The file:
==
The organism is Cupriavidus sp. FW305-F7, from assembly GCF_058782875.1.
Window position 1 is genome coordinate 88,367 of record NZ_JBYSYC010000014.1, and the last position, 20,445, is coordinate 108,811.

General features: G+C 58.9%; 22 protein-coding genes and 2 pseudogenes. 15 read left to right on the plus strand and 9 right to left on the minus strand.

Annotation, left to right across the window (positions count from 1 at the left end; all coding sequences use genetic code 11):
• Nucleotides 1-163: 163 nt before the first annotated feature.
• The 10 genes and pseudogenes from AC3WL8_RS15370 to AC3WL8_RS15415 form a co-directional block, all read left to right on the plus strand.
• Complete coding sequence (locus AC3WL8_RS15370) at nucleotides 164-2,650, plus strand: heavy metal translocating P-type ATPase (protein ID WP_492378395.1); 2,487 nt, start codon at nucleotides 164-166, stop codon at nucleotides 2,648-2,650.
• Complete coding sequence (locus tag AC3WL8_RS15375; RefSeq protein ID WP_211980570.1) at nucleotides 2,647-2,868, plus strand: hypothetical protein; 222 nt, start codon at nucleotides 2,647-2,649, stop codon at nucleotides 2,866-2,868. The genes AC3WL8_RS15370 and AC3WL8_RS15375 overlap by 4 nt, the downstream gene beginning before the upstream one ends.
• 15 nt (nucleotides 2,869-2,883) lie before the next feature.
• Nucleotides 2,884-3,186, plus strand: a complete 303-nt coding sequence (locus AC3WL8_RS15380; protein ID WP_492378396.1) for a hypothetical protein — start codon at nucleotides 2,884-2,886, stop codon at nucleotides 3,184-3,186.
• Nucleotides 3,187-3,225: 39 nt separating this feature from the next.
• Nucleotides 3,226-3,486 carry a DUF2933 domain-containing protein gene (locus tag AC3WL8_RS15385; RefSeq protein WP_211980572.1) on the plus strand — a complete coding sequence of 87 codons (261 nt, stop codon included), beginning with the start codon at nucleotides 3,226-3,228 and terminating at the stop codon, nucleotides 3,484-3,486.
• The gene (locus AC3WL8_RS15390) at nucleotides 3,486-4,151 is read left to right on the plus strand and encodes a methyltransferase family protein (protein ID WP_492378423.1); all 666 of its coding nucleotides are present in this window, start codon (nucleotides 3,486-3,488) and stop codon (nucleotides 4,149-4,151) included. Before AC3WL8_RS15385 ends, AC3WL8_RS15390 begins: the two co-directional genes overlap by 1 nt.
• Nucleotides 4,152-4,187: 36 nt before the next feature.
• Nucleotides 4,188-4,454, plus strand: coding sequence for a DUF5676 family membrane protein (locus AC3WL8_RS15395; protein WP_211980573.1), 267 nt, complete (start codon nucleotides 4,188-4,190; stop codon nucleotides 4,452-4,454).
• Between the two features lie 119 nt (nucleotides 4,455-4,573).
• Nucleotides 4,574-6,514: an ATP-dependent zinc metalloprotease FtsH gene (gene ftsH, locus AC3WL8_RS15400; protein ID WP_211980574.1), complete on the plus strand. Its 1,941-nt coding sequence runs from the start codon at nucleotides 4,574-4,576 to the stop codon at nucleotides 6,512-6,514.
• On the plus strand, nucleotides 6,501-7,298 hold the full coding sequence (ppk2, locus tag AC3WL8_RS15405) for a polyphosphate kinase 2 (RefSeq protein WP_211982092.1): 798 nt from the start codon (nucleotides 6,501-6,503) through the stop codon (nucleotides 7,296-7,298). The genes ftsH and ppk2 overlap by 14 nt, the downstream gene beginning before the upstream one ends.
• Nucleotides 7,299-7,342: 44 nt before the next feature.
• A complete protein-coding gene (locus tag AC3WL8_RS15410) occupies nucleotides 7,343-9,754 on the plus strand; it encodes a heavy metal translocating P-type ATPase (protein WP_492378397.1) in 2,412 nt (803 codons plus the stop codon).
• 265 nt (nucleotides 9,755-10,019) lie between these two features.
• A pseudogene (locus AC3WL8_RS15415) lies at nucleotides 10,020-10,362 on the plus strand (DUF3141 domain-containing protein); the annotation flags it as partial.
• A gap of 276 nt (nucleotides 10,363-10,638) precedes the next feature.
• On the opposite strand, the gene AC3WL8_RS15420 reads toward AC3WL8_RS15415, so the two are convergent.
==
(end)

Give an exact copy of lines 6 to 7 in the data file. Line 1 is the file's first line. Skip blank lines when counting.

• The 10 genes and pseudogenes from AC3WL8_RS15370 to AC3WL8_RS15415 form a co-directional block, all read left to right on the plus strand.
• Complete coding sequence (locus AC3WL8_RS15370) at nucleotides 164-2,650, plus strand: heavy metal translocating P-type ATPase (protein ID WP_492378395.1); 2,487 nt, start codon at nucleotides 164-166, stop codon at nucleotides 2,648-2,650.